Rashan Charles inquest: Grieving family must wait almost a year to find out truth about death of man who died after police chase

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The family of Rashan Charles must wait almost a year for a full inquest into the death of the man who died after being chased by police in east London.

Rashan Charles, 20, died on July 20 having earlier been apprehended by Metropolitan Police officers after running into a shop in Dalston.

An inquest into Mr Charles’ death – which sparked riots on the streets of the capital – was opened today but authorities are waiting for test results before revealing a cause of death, his family were told.

An Independent Police Complaints Commission (IPCC) investigation into his death has so far shown that, after he was detained, attempts were made to remove an object from his mouth or throat.

The family of Rashan Charles arrive at Poplar Coroners’ Court (Lauren Hurley/PA)

It was later revealed that a package removed from his throat contained a mixture of caffeine and paracetamol.

The inquest opening at Poplar Coroner’s court on Wednesday heard that there had been two post mortems carried out on the unemployed man, who lived in South West London – the second on behalf of his family and the police.

But coroner’s officer David Brereton told the hearing that “no medical cause of death has been offered at this time”, pending the results of toxicology and other tests.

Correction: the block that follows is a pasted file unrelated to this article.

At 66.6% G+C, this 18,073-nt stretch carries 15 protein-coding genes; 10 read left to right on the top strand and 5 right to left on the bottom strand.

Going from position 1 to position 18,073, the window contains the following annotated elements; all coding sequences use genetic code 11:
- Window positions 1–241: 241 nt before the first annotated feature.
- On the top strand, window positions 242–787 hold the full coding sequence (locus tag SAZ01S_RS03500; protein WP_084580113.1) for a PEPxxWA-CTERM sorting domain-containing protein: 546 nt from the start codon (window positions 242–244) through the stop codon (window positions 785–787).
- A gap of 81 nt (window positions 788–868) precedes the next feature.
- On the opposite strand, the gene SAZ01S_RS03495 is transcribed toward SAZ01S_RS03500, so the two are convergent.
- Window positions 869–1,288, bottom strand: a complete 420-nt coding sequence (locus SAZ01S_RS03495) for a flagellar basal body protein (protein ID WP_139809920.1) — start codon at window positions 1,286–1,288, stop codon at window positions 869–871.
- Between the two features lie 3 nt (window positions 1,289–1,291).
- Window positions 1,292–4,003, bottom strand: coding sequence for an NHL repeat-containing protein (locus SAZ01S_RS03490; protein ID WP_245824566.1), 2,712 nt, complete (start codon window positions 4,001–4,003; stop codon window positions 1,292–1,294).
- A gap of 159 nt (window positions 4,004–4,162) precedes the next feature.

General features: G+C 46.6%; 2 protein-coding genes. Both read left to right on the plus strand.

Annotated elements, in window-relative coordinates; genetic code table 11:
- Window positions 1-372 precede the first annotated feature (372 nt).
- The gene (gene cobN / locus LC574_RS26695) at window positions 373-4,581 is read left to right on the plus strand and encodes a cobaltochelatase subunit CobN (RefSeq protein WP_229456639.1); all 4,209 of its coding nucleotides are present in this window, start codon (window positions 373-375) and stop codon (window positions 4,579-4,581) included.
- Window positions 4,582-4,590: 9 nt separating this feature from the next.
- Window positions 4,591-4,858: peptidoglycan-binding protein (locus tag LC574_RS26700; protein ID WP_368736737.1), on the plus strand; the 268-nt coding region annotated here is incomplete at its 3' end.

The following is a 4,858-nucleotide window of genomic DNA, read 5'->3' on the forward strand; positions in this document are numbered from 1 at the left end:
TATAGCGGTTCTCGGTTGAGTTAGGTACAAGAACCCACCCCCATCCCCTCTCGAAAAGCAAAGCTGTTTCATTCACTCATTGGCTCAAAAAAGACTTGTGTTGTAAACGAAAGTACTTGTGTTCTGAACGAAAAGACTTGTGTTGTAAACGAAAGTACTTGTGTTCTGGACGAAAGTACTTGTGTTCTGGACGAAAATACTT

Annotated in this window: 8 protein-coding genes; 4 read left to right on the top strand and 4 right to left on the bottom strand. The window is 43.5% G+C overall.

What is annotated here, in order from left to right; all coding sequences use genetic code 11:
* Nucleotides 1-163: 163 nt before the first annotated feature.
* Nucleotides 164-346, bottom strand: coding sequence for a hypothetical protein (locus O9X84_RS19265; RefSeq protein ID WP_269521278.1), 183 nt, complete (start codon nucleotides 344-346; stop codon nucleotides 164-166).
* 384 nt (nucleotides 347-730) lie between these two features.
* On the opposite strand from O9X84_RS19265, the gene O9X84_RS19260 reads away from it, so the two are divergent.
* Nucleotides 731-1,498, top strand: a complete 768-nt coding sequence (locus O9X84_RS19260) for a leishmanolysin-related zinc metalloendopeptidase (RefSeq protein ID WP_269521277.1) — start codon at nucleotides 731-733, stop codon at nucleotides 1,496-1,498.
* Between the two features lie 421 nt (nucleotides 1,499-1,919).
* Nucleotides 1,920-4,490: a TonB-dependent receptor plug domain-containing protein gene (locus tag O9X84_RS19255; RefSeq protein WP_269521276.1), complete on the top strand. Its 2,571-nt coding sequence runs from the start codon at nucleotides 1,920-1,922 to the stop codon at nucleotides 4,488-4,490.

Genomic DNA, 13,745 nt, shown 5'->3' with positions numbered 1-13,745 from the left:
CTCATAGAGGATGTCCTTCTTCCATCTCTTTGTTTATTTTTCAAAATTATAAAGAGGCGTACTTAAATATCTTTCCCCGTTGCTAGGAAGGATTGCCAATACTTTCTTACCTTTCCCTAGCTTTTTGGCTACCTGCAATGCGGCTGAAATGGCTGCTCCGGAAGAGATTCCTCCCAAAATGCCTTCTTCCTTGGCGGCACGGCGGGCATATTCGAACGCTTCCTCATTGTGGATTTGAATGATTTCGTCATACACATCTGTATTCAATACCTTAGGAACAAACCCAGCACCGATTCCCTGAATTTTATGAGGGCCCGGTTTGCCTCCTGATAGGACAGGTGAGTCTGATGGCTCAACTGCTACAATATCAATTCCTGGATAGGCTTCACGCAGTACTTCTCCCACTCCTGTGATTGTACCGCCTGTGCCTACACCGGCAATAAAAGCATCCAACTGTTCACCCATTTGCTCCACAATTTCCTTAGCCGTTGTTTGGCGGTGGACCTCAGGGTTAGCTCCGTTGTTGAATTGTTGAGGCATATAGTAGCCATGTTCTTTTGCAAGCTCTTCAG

Protesters gather in the wake of Rashan Charles’ death (AFP/Getty Images)

He added that the London Ambulance Service paramedic who took Mr Charles to hospital from the shop in Kingsland Road noted a “foreign body was found in his airway”.

Mr Charles’s father Esa, a great uncle and a family friend were in court for the brief hearing. They left without speaking to reporters.

Mr Charles’s family had previously expressed concerns over the “openness and transparency” of the IPCC investigation into his death.

Detained: Rashan Charles died in hospital after being chased into a shop and handcuffed by a police officer

Mary Hassell, the senior coroner for Inner North London, said the full inquest would be held in front of a jury next June, and was likely to last “weeks rather than days”.

She told Mr Charles relatives: “I’m sorry that seems a long way away – it is a long way away. 

“But it is my experience that when the IPCC is investigating a death like this, it’s impossible to have the inquest sooner.”

Additional reporting by Press Association.

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